Familie in Äthiopien inmitten ihres Gemüsefeldes

Focal area

Agriculture

Agriculture

"Environmental protection and food security go hand in hand. These are the seeds that bear fruit."

Three out of every four Ethiopians depend on agriculture and live from the yields of their tiny smallholdings. But harvests are worsening due to the use of outdated farming practices while there is also erosion and depletion of soils. Working in collaboration with the local population, we introduce measures designed to protect natural resources and also provide courses in better farming methods.

Help us to secure the nutrition of families and promote afforestation in Ethiopia! As people for people.

Fruit and vegetables can change lives! And those living in our project areas will tell you about the extent that this is the case:

A supply of fruit tree seedlings and vegetable seeds can make a big difference to the lives of Ethiopian families. The produce supplements their otherwise monotonous diets and counteracts malnutrition.

Children, nursing mothers and those with impaired immune systems particularly need a vitamin-rich diet to stay healthy. Once a family's own need is covered, any surplus can be sold at the local market, thus providing additional income.

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Agriculture that fills stomachs

The failure of one single harvest can represent a major threat to the survival of the families in our project areas. We are thus busy introducing measures designed to provide for sustainable sources of food. The cultivation of coffee, fruits and vegetables enables people to improve their income and establish a secure livelihood. This approach also helps offset failures of other crops.

Better yields and an increased income help families build up reserves that they can invest to improve their own agricultural production over the long term. For example, by purchasing seedlings or oxen for ploughing.

Together we can give people in Ethiopia what they really need: not simply handouts that will help them survive for just another day but the opportunity to support themselves and their families using their own efforts.

Agriculture that fills stomachs

The failure of one single harvest can represent a major threat to the survival of the families in our project areas. We are thus busy introducing measures designed to provide for sustainable sources of food. The cultivation of coffee, fruits and vegetables enables people to improve their income and establish a secure livelihood. This approach also helps offset failures of other crops.

Better yields and an increased income help families build up reserves that they can invest to improve their own agricultural production over the long term. For example, by purchasing seedlings or oxen for ploughing.

Together we can give people in Ethiopia what they really need: not simply handouts that will help them survive for just another day but the opportunity to support themselves and their families using their own efforts.

What we do:

Our activities in our focal area of sustainable land management are as follows:

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Courses in farming, irrigation and soil conservation techniques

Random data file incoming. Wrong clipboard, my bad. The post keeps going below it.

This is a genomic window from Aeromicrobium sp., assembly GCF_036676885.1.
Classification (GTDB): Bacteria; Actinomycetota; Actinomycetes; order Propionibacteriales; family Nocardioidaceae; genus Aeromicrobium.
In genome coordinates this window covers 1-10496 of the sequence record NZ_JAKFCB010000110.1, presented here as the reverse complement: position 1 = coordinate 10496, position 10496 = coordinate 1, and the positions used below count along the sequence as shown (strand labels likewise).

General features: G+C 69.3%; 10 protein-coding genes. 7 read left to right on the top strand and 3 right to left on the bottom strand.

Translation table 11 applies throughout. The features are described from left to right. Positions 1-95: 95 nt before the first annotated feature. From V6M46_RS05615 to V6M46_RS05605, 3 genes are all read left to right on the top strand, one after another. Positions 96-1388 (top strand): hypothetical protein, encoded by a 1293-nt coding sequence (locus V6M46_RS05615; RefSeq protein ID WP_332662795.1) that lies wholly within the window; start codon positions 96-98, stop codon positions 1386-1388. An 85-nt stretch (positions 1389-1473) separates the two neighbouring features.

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Distribution of vegetable seeds and fruit tree seedlings
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Establishment of tree nurseries and cultivation of tree seedlings
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Creation of large-scale afforestation and reforestation areas
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Erosion control e.g. by terracing, filling of erosion ditches with gabions
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Distribution of fuel-efficient stoves
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Introduction of garden plot concepts
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Introduction of improved beehives and more productive hens
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Introduction of breeding cattle and improvement of the veterinary services for the animals
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Courses for food preparation and processing
Mann in Äthiopien kniet auf seinem Feld mit Gemüse in der Hand

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Knowledge puts out new outgrowths

Farming techniques and insights into modern cultivation methods can make significant differences to the nutritional situation of families. We thus offer courses for farmers in which, for example, they learn how to terrace and cultivate their fields in order to increase yields.

The families also have access to better quality seeds and to types of fruits and vegetables that many living in the villages have never seen before, including carrots, swiss chard, cabbage, beetroot and tomatoes. This means that they not only have a better diet, but the new, vitamin-rich foods also impact positively on their health.

Moreover, we also support the establishment of innovative projects, such as apiculture and mushroom growing cooperatives that provide young people especially with an alternative form of agricultural income.
Frauen in Äthiopien bei einem Kochkurs

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Food preparation: putting vegetables on the table